On average construction costs (also referred to as “hard costs”) represent 55% to 65% of total hotel startup costs.

As a reference point, boutique hotels construction costs $190 to $550 per sq. ft. on average.

So assuming you build a luxury boutique hotel with:

  • 20 rooms at 350 sq. ft. each
  • 50% of the space for rooms, and the rest for the restaurant, the staff area, reception, gym and other amenities
  • $400 construction costs per sq. ft.

Your hotel total surface would then be around 14,000 sq. ft. which represents a total construction cost of $5,600,000.

Average hotel construction cost per sq. ft. (source)

Land costs

Before construction, you will have to buy the land as well as pay for any other work to prepare the land for development and construction.

On average, land costs represent 10% to 20% of total startup costs. So assuming you buy an empty land that doesn’t require any expensive tear down, you may spend around 10% to acquire and prepare the land for construction.

So in our example here, you’d be spending around $1,000,000 to buy the land.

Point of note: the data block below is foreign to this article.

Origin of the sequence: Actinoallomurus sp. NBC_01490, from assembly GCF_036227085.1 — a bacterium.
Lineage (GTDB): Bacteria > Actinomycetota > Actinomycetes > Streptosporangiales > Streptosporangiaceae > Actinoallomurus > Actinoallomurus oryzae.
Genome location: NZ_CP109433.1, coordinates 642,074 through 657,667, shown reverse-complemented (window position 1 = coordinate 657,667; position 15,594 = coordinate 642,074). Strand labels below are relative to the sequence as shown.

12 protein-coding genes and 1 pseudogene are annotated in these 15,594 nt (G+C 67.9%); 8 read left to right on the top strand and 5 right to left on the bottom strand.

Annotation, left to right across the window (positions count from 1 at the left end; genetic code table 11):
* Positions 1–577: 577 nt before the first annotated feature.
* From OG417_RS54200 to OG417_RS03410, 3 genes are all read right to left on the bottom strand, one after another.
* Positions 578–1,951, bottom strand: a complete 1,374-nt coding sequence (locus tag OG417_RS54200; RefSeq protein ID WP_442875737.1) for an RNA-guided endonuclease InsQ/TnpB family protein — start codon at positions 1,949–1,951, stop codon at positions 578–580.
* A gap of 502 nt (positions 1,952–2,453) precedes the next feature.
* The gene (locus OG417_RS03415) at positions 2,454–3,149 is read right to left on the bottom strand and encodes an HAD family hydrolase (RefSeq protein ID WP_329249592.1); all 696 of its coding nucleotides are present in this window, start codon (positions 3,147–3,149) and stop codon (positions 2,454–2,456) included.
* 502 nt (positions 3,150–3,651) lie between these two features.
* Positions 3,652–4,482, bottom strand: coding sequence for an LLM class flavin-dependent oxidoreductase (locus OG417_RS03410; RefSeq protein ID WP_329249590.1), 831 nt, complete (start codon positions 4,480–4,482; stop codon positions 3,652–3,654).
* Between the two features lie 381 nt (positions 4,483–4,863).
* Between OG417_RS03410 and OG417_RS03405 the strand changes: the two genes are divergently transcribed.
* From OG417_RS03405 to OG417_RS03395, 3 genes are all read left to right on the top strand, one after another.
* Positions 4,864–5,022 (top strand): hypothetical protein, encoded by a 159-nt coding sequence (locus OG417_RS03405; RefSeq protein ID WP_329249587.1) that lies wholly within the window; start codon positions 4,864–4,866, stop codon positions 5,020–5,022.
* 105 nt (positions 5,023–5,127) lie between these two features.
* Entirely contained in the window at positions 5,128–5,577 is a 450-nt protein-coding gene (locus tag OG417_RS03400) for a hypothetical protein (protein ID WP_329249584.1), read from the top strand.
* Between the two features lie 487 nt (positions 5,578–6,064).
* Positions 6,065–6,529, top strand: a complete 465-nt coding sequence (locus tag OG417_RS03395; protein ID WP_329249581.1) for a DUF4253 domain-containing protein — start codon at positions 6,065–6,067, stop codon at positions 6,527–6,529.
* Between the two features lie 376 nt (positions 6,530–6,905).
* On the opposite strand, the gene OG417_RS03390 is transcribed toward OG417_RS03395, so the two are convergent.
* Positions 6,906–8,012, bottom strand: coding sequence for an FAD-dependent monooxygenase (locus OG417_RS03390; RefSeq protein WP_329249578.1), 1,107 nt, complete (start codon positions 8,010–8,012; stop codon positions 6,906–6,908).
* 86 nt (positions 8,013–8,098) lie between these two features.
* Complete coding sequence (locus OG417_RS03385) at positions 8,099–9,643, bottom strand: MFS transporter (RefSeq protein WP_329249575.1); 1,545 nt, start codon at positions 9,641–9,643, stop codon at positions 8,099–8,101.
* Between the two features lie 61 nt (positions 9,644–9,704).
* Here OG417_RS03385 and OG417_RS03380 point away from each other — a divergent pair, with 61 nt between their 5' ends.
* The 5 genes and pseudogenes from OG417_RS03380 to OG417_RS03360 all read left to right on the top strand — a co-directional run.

Soft costs

Next, you must budget for soft costs. These are non-construction-related costs such as the architect and interior designer fees, engineering fees and other permits, taxes and other such costs.

On average soft costs represents 12% of the total hotel startup costs. So in our hotel boutique example, you’d be spending around $1,200,000 in such costs.

Soft costs represents 12% of total startup costs on average

Furniture, Fixtures, and Equipment (FF&E)

Next on our list are Furniture, Fixtures, and Equipment. These are all the costs you must incur after construction of the building and rooms before your hotel is complete. So FF&E refers to everything from electricity, plumbing, HVAC, safety & compliance and, of course, furniture.

On average, FF&E represents 12-16% of the total construction cost for a hotel. Of which furniture represents approximately 30% of total FF&E expenses.

As a reference point, hotels spend on average $10,000 to $40,000 in furniture alone per room. Here are a few examples per room category:

  • Midscale: $3,000 – $4,000
  • Upper midscale to upscale: $5,000 – $7,000
  • Upper upscale: $10,000 – $11,000
  • Luxury room: $30,000 – $40,000